AlJazeera has an article about Occidental College in Los Angeles and it's problems with serial rapists.
The report is OK, basically reiterating what we know from previous studies - namely that college sexual assaults tend to occur when the woman is very drunk and are carried out by a small number of men who are multiple offenders.
In addition, reporting of these assaults to the college itself doesn't seem to be an ideal solution - they are inexperienced and inefficient at dealing with something that is really a criminal matter that should be dealt with by the police.
The other problem is the solution suggested by one of the activists from the college:
â€œI think the clearest definition of consent would be verbal consent,â€ Heldman said. â€œIt would be affirmative, willing, active, enthusiastic â€˜yes,â€™â€ she said. â€œI think 'Yes means yes'â€¦should be the campaign slogan for consent on college campuses.â€
This idea of "enthusiastic consent" is gaining traction all around the SJW sphere of influence.
And yet it is horribly flawed.
On the surface enthusiastic consent sounds blindingly obvious. Two people flirting with each other decide to simultaneously move it on to the next level and both say "yes, lets do it!"
What could possible go wrong.
Yes, means yes, doesn't it?
Enthusiastic consent was given. No need to worry, right?
Let's put aside some side issues (regarding exactly what acts the "yes" provided enthusiastic consent for; and whether there is a chance that enthusiastic consent was non-verbally withdrawn at any stage in the subsequent sexual activity) and just imagine a simple situation where they both say "yes" to sexual intercourse, they go ahead and have sex and then fall asleep in the same bed.
In other words a situation that has happened at some point or other to almost every sexually active person.
The problem here, and one that despite the furious protests of the SJW brigade seems common to almost ever case of college rape, is alcohol, and specifically the fact that alcohol can cause blackouts in drinkers.
For me, this notion is important because I used to think that alcoholic blackouts were situations where people passed out due to excessive alcohol. In a college party situation this would result in someone who is obvious incapacitated and incapable of any form of consent (hence the standard image of the predator carrying the unconscious girl to the bedroom where he can rape her.)
But I was wrong.
I learned that alcoholic blackouts do not have to mean incapacitation.
Int J Environ Res Public Health. 2009 November; 6(11): 2783â€“2792. Alcohol-Induced Blackout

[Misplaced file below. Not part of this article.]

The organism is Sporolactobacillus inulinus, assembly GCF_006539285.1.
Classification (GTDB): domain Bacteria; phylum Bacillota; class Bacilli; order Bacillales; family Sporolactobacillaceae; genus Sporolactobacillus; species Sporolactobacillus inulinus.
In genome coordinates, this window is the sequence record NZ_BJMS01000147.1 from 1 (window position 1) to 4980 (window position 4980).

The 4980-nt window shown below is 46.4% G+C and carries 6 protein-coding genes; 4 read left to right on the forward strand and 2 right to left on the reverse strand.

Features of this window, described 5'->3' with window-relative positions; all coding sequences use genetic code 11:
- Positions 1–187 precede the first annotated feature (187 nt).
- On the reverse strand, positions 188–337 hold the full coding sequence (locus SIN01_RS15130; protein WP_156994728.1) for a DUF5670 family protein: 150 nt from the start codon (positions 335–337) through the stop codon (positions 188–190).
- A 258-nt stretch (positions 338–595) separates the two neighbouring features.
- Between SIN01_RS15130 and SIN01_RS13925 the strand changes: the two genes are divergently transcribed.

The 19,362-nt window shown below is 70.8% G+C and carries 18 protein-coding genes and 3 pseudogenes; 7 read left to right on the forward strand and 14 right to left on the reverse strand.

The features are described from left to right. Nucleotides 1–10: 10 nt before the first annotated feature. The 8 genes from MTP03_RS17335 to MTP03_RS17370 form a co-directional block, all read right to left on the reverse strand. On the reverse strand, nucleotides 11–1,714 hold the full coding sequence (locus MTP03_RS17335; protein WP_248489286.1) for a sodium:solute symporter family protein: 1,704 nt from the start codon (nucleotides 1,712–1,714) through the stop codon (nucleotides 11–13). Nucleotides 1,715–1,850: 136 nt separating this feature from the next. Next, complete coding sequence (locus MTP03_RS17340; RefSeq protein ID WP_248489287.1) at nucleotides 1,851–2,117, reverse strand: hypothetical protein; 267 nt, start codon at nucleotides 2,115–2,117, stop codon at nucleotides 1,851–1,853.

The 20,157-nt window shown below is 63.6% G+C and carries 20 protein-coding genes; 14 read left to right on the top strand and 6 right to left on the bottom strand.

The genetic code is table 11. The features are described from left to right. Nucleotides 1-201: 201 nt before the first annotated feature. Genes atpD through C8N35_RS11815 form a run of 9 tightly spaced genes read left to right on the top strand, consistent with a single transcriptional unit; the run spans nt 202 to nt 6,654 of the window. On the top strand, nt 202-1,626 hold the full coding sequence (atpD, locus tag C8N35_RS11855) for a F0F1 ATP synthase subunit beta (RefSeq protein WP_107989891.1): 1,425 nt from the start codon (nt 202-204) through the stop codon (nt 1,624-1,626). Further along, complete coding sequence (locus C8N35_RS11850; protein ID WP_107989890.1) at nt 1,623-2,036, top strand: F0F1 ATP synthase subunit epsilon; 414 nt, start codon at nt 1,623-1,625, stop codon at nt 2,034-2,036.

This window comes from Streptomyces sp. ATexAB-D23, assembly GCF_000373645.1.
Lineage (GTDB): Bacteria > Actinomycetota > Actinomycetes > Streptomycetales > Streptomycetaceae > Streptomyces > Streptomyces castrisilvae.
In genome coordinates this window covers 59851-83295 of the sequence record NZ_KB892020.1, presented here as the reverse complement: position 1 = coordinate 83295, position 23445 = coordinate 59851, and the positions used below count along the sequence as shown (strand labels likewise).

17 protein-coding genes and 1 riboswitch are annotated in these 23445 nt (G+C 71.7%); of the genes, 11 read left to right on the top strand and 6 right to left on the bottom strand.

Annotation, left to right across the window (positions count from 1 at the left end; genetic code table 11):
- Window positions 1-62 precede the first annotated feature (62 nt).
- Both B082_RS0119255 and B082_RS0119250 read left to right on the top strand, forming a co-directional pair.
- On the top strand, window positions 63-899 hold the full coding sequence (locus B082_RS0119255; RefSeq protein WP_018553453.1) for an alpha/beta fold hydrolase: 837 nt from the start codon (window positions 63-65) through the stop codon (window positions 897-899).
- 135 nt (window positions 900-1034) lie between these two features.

Hamin Lee,1 Sungwon Roh,2 and Dai Jin Kim1http://www.ncbi.nlm.nih.gov/pmc/articles/PMC2800062/
An alcoholic blackout is amnesia for the events of any part of a drinking episode without loss of consciousness. It is characterized by memory impairment during intoxication in the relative absence of other skill deficits. It is not to be confused with â€˜passing outâ€™ . Early documentation from Alcoholics Anonymous describes a variety of blackout behavior, especially in the en-bloc type, which includes driving for long distances or carrying on apparently normal conversations at parties. Subjects often report waking in strange places without any memory of how they got there. Criminal acts including murder, have been reported . Although some have criticized these extremes, stating that such behavior is â€œexaggerated and a form of selective memory or denial to avoid guilt and confrontation over antisocial behavior brought on by drinkingâ€ , it nevertheless portrays the selective impairment of memory during an alcohol-induced blackout.
In other words the person who is drinking undergoes a kind of temporary memory impairment. They may be perfectly coherent during the episode in question, yet they are not storing memories of the event as it occurs.
In such a situation the person may very well give enthusiastic consent at the time and yet still wake up in the morning with no recollection of having done so - and realize that the person in the bed next to them has had sex with them the previous night.
This is a very difficult grey area for the simple reason that, in the absense of witnesses, it is difficult to know whether the situation involved an incapacitated person being raped, or, alternatively, an enthusiastic sexual partner who has had an alcoholic blackout and thus cannot remember giving consent.
As for who is more likely to suffer such blackouts, the paper suggests the following:
4.1. Risk Factors
Although a high blood alcohol concentration is required to induce a blackout, many drinkers reminisce that they have drank much more and not had a blackout . A rapid rate of increase in blood alcohol concentration (BAC) is most consistently associated with the occurrence of an alcoholic blackout [7,23,24]. Therefore, gulping drinks, drinking on an empty stomach, or drinking liquor (opposed to beer) are risk factors of an alcoholic blackout .
In other words it is not the amount of alcohol that is necessarily the precipitating event, it is the fact that there was a very rapid increase in alcohol levels in the blood. So instead of slow steady drinking (such as that done by experienced drinkers), it is rapid drinking (for example the kind done by young an inexperienced drinkers who do not know their limits) that is more likely to cause the kind of memory impairment that we are talking about here.
And where are we likely to find a high concentration of people who do not know their limits?
I'd suggest that a college party with a lot of freshers, or a teenage party at a friends house would be just the place, and coincidentally just the types of situations where these kind of rape accusations occur.
So, are we talking about serial rapists preying on drunk women?
Or are we talking about mistaken assumptions of rape due to alcoholic blackouts?
I'd say we are talking about both, the proportions of which remain to be determined.